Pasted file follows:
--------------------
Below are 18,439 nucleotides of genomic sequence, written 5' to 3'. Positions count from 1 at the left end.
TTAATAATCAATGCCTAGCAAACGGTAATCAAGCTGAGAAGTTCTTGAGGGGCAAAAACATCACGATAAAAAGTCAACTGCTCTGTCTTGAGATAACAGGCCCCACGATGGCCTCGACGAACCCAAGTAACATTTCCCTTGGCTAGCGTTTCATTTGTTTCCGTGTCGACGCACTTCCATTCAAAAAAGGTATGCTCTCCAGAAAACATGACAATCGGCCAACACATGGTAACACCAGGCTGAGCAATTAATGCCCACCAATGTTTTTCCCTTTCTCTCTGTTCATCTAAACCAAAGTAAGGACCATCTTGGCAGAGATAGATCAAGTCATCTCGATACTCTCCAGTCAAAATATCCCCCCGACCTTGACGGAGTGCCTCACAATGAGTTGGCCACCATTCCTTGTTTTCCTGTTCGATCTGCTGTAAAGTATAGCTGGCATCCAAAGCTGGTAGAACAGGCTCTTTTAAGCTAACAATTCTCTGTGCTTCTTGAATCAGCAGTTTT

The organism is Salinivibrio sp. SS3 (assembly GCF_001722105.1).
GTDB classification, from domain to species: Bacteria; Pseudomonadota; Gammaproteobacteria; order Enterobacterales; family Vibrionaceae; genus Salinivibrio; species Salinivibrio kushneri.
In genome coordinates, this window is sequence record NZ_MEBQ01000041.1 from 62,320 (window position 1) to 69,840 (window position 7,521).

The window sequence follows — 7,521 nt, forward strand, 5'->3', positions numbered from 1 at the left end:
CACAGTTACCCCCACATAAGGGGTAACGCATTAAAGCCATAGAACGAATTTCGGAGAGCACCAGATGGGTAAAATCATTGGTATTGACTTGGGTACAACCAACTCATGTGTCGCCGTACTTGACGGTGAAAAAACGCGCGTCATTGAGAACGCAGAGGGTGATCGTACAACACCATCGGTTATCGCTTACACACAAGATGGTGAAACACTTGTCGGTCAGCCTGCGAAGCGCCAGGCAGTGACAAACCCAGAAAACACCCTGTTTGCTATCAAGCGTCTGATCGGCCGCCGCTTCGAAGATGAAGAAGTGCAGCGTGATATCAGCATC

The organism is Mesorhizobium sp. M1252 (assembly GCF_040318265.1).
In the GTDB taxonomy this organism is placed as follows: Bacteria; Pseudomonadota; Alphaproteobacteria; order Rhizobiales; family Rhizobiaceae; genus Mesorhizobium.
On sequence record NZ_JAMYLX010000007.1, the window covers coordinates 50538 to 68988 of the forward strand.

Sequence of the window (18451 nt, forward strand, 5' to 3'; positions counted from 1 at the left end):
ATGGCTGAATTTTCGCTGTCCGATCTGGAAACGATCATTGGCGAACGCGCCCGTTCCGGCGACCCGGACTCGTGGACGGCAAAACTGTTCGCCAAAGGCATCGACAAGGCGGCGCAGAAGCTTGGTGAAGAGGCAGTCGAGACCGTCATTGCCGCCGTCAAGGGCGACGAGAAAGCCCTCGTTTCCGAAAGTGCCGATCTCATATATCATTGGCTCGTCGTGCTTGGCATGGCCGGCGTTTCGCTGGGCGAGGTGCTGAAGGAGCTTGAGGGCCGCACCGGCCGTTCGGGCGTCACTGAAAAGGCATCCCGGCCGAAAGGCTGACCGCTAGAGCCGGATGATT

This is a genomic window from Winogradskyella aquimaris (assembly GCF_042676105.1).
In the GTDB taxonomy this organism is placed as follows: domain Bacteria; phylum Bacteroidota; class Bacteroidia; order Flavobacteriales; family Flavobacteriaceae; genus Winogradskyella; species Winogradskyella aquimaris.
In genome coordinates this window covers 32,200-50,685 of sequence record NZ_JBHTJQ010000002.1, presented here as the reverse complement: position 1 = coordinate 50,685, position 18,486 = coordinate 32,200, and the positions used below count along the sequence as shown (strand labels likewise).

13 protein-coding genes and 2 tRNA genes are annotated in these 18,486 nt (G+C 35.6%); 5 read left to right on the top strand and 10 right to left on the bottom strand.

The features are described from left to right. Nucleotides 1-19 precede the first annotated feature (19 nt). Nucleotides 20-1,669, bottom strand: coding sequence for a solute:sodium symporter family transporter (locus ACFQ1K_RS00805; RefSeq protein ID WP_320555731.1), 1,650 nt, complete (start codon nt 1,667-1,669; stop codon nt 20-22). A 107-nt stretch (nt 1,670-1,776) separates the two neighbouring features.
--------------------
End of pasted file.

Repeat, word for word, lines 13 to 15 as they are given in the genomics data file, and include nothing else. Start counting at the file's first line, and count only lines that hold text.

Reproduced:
This is a genomic window from Winogradskyella aquimaris (assembly GCF_042676105.1).
In the GTDB taxonomy this organism is placed as follows: domain Bacteria; phylum Bacteroidota; class Bacteroidia; order Flavobacteriales; family Flavobacteriaceae; genus Winogradskyella; species Winogradskyella aquimaris.
In genome coordinates this window covers 32,200-50,685 of sequence record NZ_JBHTJQ010000002.1, presented here as the reverse complement: position 1 = coordinate 50,685, position 18,486 = coordinate 32,200, and the positions used below count along the sequence as shown (strand labels likewise).